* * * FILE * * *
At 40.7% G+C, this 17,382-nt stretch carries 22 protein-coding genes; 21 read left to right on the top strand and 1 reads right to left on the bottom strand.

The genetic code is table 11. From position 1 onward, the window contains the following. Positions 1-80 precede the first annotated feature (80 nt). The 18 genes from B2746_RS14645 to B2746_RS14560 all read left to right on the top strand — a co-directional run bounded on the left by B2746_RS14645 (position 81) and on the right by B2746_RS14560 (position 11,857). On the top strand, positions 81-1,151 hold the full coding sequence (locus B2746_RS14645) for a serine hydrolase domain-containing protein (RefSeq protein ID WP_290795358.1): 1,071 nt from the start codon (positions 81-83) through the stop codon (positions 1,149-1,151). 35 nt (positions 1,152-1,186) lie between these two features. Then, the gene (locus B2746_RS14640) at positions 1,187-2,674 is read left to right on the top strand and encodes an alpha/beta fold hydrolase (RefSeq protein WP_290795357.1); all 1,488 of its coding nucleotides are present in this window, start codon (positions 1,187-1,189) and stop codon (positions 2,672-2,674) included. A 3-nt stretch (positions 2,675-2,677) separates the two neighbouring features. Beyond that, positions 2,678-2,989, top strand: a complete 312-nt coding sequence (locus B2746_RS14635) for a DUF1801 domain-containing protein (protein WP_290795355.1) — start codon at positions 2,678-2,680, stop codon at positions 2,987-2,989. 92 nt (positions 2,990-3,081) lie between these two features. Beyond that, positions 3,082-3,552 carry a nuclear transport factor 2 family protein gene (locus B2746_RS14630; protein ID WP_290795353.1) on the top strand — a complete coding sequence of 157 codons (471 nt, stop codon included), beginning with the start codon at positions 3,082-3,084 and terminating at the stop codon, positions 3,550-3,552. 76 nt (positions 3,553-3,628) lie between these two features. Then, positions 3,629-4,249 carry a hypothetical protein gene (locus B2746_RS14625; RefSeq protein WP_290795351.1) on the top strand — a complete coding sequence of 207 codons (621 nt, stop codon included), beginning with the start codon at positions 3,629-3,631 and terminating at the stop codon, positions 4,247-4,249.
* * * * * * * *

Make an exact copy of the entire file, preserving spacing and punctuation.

At 40.7% G+C, this 17,382-nt stretch carries 22 protein-coding genes; 21 read left to right on the top strand and 1 reads right to left on the bottom strand.

The genetic code is table 11. From position 1 onward, the window contains the following. Positions 1-80 precede the first annotated feature (80 nt). The 18 genes from B2746_RS14645 to B2746_RS14560 all read left to right on the top strand — a co-directional run bounded on the left by B2746_RS14645 (position 81) and on the right by B2746_RS14560 (position 11,857). On the top strand, positions 81-1,151 hold the full coding sequence (locus B2746_RS14645) for a serine hydrolase domain-containing protein (RefSeq protein ID WP_290795358.1): 1,071 nt from the start codon (positions 81-83) through the stop codon (positions 1,149-1,151). 35 nt (positions 1,152-1,186) lie between these two features. Then, the gene (locus B2746_RS14640) at positions 1,187-2,674 is read left to right on the top strand and encodes an alpha/beta fold hydrolase (RefSeq protein WP_290795357.1); all 1,488 of its coding nucleotides are present in this window, start codon (positions 1,187-1,189) and stop codon (positions 2,672-2,674) included. A 3-nt stretch (positions 2,675-2,677) separates the two neighbouring features. Beyond that, positions 2,678-2,989, top strand: a complete 312-nt coding sequence (locus B2746_RS14635) for a DUF1801 domain-containing protein (protein WP_290795355.1) — start codon at positions 2,678-2,680, stop codon at positions 2,987-2,989. 92 nt (positions 2,990-3,081) lie between these two features. Beyond that, positions 3,082-3,552 carry a nuclear transport factor 2 family protein gene (locus B2746_RS14630; protein ID WP_290795353.1) on the top strand — a complete coding sequence of 157 codons (471 nt, stop codon included), beginning with the start codon at positions 3,082-3,084 and terminating at the stop codon, positions 3,550-3,552. 76 nt (positions 3,553-3,628) lie between these two features. Then, positions 3,629-4,249 carry a hypothetical protein gene (locus B2746_RS14625; RefSeq protein WP_290795351.1) on the top strand — a complete coding sequence of 207 codons (621 nt, stop codon included), beginning with the start codon at positions 3,629-3,631 and terminating at the stop codon, positions 4,247-4,249.